"It was a physical effect for sure," he said. "It's an anesthetic. I mean, there is discomfort in ultramarathons. Just as there's a risk of kidney damage when using anti-inflammatories in a race, there's a risk of drinking too much, falling and hurting yourself. So, as with anything that's masking pain, you have to use it judiciously."
  • msathletemsathlete Victoria, British Colubia, CanadaMember

    Wondering if anyone can point me to a banned substance list. I am hoping to work with kombucha this year to help manage my tummy issues but want to be sure it's not on the list. It has a wee bit of alcohol which I think is on the list.

    thanks kindly :)

  • JustSwimJustSwim Senior Member

    Alcohol is not banned in swimming by the World Anti-Doping Code. They have a long list of substances on their list. A quick search did not find kombucha but I might of missed it.
    Here is a link

  • lakespraylakespray Senior Member

    Being from the great state of Colorado, I remember reading this a year ago about the use of Marijuana in ultra distance running.

  • danswimsdanswims Portland, ORMember

    JustSwim said:
    Alcohol is not banned in swimming by the World Anti-Doping Code. They have a long list of substances on their list. A quick search did not find kombucha but I might of missed it.

    Alcohol actually is on the prohibited in competition list if you scroll down far enough. Kombucha would not be listed specifically but can have low levels of alcohol. So outside of competition it is not prohibited. During an event, well how picky do you want to be? Low alcohol 3.2% beer was deemed non-intoxicating and eventually became legal during prohibition. Kombucha appears to have from 0.5% to 1% alcohol. Metabolically alcohol is a high priority substance so one pretty much burns off that level of alcohol as fast as it is consumed.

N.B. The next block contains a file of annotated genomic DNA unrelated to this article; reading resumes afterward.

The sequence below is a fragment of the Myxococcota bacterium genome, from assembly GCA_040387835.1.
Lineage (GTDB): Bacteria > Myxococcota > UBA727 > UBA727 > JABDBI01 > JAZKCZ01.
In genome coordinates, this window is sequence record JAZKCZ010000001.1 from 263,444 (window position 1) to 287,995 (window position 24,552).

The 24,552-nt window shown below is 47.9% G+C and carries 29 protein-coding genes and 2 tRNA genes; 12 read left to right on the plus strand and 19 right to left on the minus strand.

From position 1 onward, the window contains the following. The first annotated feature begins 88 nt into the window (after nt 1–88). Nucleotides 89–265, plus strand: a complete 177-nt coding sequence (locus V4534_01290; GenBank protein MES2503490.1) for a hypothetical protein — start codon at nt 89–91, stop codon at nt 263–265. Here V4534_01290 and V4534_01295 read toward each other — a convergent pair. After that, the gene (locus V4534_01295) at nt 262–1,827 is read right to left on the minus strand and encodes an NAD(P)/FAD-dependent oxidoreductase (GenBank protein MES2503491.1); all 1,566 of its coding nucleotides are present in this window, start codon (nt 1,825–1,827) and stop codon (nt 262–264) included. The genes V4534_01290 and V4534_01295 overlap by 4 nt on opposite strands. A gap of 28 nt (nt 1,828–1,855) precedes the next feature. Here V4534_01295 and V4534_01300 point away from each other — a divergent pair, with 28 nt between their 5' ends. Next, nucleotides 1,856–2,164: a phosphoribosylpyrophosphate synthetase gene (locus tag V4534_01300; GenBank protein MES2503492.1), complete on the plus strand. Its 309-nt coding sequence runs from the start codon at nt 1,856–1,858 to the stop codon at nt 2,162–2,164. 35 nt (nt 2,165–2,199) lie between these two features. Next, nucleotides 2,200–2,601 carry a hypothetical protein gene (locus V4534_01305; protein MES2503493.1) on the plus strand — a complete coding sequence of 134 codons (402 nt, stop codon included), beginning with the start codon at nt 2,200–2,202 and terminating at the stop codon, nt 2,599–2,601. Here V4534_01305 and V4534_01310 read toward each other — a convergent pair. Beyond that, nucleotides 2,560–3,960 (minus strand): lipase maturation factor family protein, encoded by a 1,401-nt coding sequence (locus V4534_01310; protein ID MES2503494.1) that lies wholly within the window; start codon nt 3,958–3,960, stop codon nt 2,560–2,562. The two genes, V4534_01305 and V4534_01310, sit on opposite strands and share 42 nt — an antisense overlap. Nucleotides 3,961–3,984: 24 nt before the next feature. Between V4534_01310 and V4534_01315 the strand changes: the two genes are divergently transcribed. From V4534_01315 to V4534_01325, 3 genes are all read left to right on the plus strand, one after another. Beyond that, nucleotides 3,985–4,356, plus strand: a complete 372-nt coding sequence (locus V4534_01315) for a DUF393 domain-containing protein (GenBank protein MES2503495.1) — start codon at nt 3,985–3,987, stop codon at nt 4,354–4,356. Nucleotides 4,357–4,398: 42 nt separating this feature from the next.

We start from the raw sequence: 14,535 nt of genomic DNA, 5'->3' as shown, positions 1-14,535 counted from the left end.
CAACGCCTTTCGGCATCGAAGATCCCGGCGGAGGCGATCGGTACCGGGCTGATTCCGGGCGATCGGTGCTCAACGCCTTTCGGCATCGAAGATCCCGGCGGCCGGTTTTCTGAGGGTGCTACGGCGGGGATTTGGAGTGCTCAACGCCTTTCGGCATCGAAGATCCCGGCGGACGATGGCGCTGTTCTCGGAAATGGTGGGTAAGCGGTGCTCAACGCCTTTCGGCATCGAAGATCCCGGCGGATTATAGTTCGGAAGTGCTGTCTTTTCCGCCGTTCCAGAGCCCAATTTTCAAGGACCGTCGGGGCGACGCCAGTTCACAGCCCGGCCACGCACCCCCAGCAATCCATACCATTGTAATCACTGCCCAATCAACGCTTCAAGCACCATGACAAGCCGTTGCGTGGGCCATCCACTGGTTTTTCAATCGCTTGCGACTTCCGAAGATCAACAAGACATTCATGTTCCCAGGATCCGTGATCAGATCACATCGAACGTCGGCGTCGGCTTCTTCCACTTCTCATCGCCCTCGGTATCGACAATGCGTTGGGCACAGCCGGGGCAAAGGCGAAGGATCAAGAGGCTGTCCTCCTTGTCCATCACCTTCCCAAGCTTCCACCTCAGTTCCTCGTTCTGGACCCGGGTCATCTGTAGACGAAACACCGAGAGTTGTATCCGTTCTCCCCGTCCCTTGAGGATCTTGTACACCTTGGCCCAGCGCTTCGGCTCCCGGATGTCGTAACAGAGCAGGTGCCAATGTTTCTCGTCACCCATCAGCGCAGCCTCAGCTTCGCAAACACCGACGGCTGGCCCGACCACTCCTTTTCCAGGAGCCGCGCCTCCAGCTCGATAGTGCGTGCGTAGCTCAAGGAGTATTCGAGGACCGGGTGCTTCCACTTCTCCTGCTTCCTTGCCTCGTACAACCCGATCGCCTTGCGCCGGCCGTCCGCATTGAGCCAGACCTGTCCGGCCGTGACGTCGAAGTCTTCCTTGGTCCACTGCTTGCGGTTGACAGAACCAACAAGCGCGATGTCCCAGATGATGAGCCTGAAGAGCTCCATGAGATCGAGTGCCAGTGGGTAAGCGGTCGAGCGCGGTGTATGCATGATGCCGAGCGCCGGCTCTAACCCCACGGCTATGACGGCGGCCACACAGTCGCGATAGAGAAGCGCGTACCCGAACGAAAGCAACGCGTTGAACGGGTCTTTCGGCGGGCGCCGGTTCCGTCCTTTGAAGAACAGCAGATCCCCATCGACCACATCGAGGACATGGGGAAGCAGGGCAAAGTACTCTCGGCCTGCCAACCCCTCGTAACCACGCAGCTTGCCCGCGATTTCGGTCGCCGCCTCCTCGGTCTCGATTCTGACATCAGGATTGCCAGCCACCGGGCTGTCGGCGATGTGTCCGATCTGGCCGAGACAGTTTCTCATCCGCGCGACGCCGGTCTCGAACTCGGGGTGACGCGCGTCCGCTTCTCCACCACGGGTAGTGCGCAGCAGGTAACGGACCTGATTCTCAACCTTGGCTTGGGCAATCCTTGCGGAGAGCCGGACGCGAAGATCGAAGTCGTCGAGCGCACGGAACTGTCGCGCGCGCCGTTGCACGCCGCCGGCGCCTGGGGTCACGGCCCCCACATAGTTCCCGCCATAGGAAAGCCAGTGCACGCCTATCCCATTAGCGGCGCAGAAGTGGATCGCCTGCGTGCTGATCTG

Being from Oregon, another legal weed State, I'll point out that Marijuana is also on the prohibited in competition list but thanks to it's affinity for fat sticks around for a long time so no leeway during an event and probably a goodly period of abstinence before an event where somebody cares. Remember the Michael Phelps bong photos? Embarrassment and potential for legal entanglement but no loss of medals or other competitive sanctions as it was outside of competition.

  • swimmer25kswimmer25k Charter Member

    Doping for an amature race (excluding FINA/Olympic events) seems to be an incredible waste of time. 90% of marathon swimming (25K and up) happens between your ears. You're probably a DNF in life if you're sucking down amphetamines or beta blockers with your full length wetsuit so you can place in your local mile swim. There's no drug for willpower except for finishing.

  • msathletemsathlete Victoria, British Colubia, CanadaMember

    Thanks very much @justswim, @lakespray and @danswims! I will leave it off the list, although I was hoping to use it rather than some of the pharmaceuticals available such as Gravol, Stugeron and dramamine. I try so hard to not put drugs in my body. Kombucha (fermented tea) seemed like a viable alternative - it really seems to settle my stomach. Interesting how some of these things are classified.